• When her father asked her to play her violin for his hospital patients, she felt sorry for the captives who had to listen, even if they didn’t like it.

Daring and Saucy
• When Layden came by and signed her “short snorter” (name and phone number) in Okinawa, she winked at him.
• She played in a girls string quartet which was heavily guarded and escorted in the South Pacific. They liked to look nice, behave like ladies, play their very best to encourage the men. They started in Honolulu, sometimes playing ten hours a day.
• The musical group traveled to Saipan –> Guam –> Philippines –> Iwo Jima. But it was on Okinawa that she met Layden for the first time.
• Back to Julliard, interrupted by Young Artists Dealey Awards in 1946, which she won. Stayed in Dallas to enroll in SMU. Correction . . . she stayed in Dallas to marry Layden in 1949.

She found her identity in who she was and how she was gifted by God.
• A prodigy, started to play at age 5, but simply work

Even if we’re not a prodigy, even if we’re not violinists, even if we’re no performers, we can learn from these character traits that Dody exemplifies to this day. Above all, like Dode, we can find our identity in God and work hard to develop the gifts that He bestows on us. Thanks for your life, Dode, that continues to inspire and encourage so many others.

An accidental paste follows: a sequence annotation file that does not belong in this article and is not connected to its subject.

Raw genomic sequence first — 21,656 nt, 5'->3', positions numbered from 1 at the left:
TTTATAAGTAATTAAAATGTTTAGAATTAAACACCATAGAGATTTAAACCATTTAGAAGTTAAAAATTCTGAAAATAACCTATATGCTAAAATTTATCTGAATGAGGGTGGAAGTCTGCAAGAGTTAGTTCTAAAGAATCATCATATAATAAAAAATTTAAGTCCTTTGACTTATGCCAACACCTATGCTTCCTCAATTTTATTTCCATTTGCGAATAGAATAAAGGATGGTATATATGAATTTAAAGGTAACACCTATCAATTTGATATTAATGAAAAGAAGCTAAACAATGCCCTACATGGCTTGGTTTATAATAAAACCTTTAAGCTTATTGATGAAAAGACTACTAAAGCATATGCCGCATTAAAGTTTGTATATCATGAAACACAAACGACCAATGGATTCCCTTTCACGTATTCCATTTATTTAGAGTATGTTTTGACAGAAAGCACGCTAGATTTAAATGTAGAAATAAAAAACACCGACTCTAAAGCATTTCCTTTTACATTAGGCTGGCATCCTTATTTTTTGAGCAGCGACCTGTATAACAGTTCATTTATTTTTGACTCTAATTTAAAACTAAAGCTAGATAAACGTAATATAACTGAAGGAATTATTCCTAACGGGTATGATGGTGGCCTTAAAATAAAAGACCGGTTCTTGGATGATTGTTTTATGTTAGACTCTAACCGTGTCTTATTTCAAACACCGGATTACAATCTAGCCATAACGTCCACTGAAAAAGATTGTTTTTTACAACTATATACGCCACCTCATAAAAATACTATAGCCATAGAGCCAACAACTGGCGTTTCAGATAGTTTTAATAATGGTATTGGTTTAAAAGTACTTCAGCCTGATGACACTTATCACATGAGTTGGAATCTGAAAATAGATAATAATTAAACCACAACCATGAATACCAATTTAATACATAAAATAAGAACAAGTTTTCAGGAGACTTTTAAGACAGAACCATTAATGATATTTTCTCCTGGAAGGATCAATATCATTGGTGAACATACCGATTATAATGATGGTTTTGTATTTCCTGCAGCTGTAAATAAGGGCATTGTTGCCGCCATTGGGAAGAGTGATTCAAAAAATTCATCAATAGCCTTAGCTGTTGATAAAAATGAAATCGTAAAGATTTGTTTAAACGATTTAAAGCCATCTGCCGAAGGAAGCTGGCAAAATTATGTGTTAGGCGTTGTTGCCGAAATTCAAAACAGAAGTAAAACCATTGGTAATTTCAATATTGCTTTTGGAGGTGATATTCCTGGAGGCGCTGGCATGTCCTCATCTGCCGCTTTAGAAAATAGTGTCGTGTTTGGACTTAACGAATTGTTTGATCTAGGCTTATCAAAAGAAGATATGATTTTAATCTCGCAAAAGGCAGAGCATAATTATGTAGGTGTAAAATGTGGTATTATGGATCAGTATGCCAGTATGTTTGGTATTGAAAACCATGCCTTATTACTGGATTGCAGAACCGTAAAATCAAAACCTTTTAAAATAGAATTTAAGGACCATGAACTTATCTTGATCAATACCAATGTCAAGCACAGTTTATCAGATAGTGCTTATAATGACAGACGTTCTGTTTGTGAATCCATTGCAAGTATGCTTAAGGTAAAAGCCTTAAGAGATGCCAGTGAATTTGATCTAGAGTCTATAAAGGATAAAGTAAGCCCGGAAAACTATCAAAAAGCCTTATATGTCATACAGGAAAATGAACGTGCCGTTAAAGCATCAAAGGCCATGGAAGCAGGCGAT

The Oath and Prayer of Maimonides

July 18, 2008

A friend of mine introduced me to the great Jewish physician and philosopher, Moses Maimonides (pronounced My-MON-i-deez) last week. His name is still associated with this great oath (though someone else actually wrote it) that rivals the more famous Hippocratic oath. I think every profession that serves people ought to have an oath that sets forth its highest values and fundamental purpose. It’s not just physicians that treat people who depend on them; it’s investors, insurance agents, counselors, and many kinds of advisors, wherever people are vulnerable and in a position of trust. I do not know of any such oath in the counseling field, beyond codes of ethics. Perhaps we can write one that would remind all practitioners of the enormous honor and responsibility of being the object of someone’s trust. An oath can keep us humble, not proud. It can remind us that we serve, not direct. It can anchor us to the centerline of our calling, not letting us veer off course. It can lift our awareness to the nobility of our profession.

The prayer of Maimonides serves as an example. Read it reflectively. You will be rewarded.


The eternal providence has appointed me to watch over the life and health of Thy creatures. May the love for my art actuate me at all times; may neither avarice nor miserliness, nor thirst for glory or for a great reputation engage my mind; for the enemies of truth and philanthropy could easily deceive me and make me forgetful of my lofty aim of doing good to Thy children.